I Don’t Want Loyal Employees On My Team

by | Jun 8, 2024

Loyalty at work no longer pays – and it’s employers are who to blame

Old-school loyalty at work is dead and I say good riddance. I don’t want loyal employees on my team and neither should you.  Just as misguided leaders say work is like “family,” employers looking for loyalty are missing the mark.

What I do want is people giving their best because this company has provided them with a position where they’re challenged, they’re growing, they’re accomplishing something important to them and they’re getting paid well for it.

And the minute I can’t provide those things as an employer, it’s not good for either party.

A loyal employee would stay regardless. And that’s ridiculous because this is not a marriage. It’s a job.

What do I want? I want that employee to feel like it’s ok to say, “Hey Jessica, can we talk about my role here? I’m feeling like I’m not as fulfilled…”

But often employees don’t have that conversation for fear that revealing their discontent will put them on the chopping block. And they’re often not wrong. Many leaders hear that and start recruiting. That’s a mistake.

Employers should welcome these conversations with an open mind and a willingness to find mutually beneficial solutions. This approach can prevent employees from quietly quitting or secretly job hunting, which ultimately harms both the employee’s career and the company’s performance.

Fear often leads employees to settle for less, leading to disengagement, resentment, and mediocre performance. By creating an environment where employees feel safe to discuss their needs and aspirations, employers can cultivate a more engaged and high-performing workforce… even if it requires some investment.  At Culture Partners, we have had those difficult conversations and the outcome is always positive. We have let people stay on while they look for their next role elsewhere. We have transferred people to teams that might offer a new challenge. And we’ve said goodbye to colleagues who just weren’t that into us anymore. In the long term, everyone won.

Good leadership is about empathy and transparency, not just giving orders. Leaders who prioritize their team’s well-being and support their evolving needs create an environment where employees feel valued and driven. By promoting a culture that emphasizes personal growth and aligns with employee passions, companies can inspire fulfillment and long tenure naturally.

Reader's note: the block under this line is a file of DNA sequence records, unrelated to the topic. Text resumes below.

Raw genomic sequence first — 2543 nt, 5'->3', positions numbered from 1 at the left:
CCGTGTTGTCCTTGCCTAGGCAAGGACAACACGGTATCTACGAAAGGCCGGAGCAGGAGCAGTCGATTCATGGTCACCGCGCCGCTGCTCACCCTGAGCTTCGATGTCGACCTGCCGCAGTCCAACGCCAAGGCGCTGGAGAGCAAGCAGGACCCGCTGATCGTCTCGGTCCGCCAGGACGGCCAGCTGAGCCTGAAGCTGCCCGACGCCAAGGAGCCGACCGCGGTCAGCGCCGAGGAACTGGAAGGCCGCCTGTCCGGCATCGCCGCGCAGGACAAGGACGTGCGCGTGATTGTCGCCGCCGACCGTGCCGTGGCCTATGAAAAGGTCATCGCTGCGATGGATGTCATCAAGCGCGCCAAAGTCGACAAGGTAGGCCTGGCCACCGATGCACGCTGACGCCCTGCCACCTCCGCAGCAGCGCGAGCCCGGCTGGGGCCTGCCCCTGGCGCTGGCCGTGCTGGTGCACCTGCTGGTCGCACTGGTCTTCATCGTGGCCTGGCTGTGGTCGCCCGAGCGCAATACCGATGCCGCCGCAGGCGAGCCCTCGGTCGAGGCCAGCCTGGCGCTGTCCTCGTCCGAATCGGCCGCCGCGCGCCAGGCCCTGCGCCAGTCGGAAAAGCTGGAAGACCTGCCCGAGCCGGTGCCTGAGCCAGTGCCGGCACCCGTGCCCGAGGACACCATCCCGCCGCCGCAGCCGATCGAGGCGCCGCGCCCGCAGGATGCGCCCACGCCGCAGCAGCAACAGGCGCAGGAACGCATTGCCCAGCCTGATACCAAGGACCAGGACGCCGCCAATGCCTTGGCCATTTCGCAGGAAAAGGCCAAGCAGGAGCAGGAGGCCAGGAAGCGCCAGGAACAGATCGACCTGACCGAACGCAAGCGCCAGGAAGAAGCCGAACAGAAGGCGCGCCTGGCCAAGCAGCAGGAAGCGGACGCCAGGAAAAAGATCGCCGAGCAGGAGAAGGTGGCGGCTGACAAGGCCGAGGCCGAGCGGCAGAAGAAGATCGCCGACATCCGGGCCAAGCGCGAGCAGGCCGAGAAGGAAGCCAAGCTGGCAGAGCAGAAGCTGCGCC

This shift from traditional loyalty to fostering passion and purpose isn’t just a trend—it’s the future of work. Embrace it, and watch your team thrive.

Elsewhere In Culture

‘Furious’ and ‘appalled’: Students, alum react to University of the Arts closure

The sudden closure of the University of the Arts (UArts) has left students, faculty, and alumni feeling blindsided and outraged. The announcement, made just days before the shutdown, canceled summer courses and halted new enrollments for the fall. The administration blamed severe financial issues and unexpected expenses for the drastic decision. Despite efforts to help students transfer to other schools like Temple and Drexel, the lack of prior warning has sparked widespread anger. Noah David Roberts, a poetry major, slammed the administration’s “negligence” and “lack of communication,” feeling completely let down by how the situation was handled.

This unexpected closure highlights a huge lack of accountability and transparency from what used to be a respected university. Professor Daisy Fried voiced her frustration, pointing out the university’s failure to uphold its promises to students and staff. The closure is part of a worrying trend, with other arts schools in Philly also shutting down their degree programs. This leaves many, like Jennifer Cressman, who had just committed to UArts, scrambling for new plans. The reaction from the UArts community shows a deep sense of betrayal and raises important questions about how educational institutions manage their finances and communicate with their communities.